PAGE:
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Why is the 2000s the PBA's forgotten decade?

Eric Menk and Kelly Williams won titles with their respective teams in the 2000s. PBA Image/Nuki Sabio

It was only a couple of decades ago, but the 2000s already seems like another era altogether. This is especially true when you look back at what the Philippine Basketball Association was like back then. In this series, we harken back to the time of two-network broadcasts, a two-conference format, Fil-Shams, and other events that defined the PBA in the first decade of the new millennium.

Let's venture back in PBA history. Remember the league's first decade? Of course! That was dominated by Crispa and Toyota, perhaps the most storied rivalry in Philippine sports. By the time Toyota disbanded after the 1983 season and Crispa exited at the end of 1984, the two teams had combined to win 76 percent of the championships up for grabs since the inaugural 1975 season.

As regards to imports, it was the era of the big, defensive-minded ones like Cyrus Mann and Andrew Fields, the high-scorers like Larry McNeil and Lew Massey, and the do-it alls like Billy Ray Bates and Norman Black. There were many legitimate PBA superstars to choose from, almost all of whom are considered among the best to have ever played in the league, with more than a handful mentioned in greatest-ever discussions. We do not need to name them - they are household names for any real PBA fan - but we must note the four MVP awards of Ramon Fernandez scattered every couple of years ('82, '84, '86, '88) throughout the 1980s.

In the mid to late '80s, the former amateur stars slowly entered the league, replenishing the stock of basketball heroes that was slowly dwindling as the pioneers and early outstanding performers retired. Great Taste and Tanduay had their share of winning, and San Miguel Beer closed the decade out with a Grand Slam performance (winning all three tournaments for the year), proving that Crispa did not have a monopoly on the feat after garnering it twice before.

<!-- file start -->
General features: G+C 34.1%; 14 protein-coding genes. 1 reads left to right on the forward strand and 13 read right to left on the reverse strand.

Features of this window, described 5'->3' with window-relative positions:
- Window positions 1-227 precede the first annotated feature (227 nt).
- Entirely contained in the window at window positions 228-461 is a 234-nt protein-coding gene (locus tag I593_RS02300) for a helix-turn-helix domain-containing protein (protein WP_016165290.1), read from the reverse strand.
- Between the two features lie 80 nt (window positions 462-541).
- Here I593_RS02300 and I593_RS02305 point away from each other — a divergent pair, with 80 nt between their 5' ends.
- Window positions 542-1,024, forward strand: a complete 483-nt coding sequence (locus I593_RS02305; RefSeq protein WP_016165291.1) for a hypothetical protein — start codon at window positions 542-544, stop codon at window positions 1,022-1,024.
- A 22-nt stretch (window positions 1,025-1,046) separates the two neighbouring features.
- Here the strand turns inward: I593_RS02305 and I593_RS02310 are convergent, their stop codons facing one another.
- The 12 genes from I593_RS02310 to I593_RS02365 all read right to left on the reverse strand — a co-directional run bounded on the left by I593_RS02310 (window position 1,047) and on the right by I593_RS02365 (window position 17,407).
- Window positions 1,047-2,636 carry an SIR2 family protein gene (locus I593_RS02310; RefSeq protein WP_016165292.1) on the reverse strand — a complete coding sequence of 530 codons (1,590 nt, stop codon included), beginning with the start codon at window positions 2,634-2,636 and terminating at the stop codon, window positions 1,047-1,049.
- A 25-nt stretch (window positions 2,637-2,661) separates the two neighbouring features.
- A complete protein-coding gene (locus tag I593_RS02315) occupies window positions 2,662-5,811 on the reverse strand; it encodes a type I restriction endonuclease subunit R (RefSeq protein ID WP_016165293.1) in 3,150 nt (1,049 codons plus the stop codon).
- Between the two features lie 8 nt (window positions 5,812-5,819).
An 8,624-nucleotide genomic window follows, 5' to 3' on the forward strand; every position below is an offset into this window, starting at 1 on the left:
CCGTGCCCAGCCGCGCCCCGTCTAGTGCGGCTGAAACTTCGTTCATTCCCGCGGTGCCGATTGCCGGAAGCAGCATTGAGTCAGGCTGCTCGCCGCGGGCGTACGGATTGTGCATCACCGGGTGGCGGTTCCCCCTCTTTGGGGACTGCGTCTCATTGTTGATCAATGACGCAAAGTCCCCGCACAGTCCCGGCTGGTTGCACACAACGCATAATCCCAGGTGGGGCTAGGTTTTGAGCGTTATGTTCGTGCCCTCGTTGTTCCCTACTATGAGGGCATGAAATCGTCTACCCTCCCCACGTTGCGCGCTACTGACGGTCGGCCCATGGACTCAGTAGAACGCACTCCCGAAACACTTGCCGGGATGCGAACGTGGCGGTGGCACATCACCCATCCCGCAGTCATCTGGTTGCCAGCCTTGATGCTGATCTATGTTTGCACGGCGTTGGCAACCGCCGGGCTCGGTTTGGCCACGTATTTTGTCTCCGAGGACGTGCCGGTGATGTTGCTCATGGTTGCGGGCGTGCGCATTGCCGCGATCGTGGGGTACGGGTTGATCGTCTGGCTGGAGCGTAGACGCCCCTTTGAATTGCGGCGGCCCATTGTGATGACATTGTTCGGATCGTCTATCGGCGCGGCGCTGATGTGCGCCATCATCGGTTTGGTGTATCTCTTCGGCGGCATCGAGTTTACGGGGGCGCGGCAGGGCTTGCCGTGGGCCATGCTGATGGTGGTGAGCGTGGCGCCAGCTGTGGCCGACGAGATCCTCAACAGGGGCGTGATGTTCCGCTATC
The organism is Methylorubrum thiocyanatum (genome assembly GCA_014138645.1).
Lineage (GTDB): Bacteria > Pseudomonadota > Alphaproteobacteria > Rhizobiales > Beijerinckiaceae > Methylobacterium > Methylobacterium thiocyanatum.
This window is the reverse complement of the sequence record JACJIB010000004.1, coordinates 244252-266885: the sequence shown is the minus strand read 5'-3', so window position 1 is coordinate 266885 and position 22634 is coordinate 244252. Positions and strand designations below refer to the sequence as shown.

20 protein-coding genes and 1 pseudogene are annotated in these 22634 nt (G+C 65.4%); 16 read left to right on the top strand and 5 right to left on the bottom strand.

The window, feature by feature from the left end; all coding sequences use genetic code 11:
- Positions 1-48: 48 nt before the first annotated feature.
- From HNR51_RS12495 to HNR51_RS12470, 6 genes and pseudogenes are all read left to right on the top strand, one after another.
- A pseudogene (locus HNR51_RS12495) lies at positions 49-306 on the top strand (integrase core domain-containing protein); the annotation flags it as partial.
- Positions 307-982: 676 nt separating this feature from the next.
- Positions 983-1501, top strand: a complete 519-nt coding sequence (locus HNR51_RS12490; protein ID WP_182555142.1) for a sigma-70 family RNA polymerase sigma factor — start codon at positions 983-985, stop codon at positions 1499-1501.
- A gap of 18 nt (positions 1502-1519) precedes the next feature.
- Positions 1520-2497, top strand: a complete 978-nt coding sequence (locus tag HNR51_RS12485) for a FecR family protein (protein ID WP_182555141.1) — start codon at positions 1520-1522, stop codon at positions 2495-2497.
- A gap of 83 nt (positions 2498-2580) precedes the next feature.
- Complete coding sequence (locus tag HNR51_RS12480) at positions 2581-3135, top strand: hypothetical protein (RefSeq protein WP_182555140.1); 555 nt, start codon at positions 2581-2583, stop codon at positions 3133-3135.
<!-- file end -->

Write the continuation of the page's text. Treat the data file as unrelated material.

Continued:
Several teams, including Purefoods, Shell, Ginebra, and Swift tried staking their claim to greatness in the new decade, the 1990s. Each won championships, but would not emerge as the ultimate winner of that span of the PBA. That honor has to go Alaska, which at one point went to eight straight Finals series and ended with nine championship trophies (10 if you count the year 2000 as part of that decade).

Import Bobby Parks etched himself in PBA annals with a stack of Best Import Awards, which led to the award now being named after him. Tony Harris took the league by, well, hurricane. Resident Alaska import Sean Chambers became the yardstick for reinforcements of that time. As a side note, amidst all of this, the popularity of Ginebra rose to unequaled proportions, which remained consistent despite the team's inconsistent win-loss records. Alvin Patrimonio was clearly "the face" of the league, as he won four MVPs of his own. It was also the era of "The Aerial Voyager", "The Flying A", "The Bull", and "The Tower of Power". Again, you know who those are.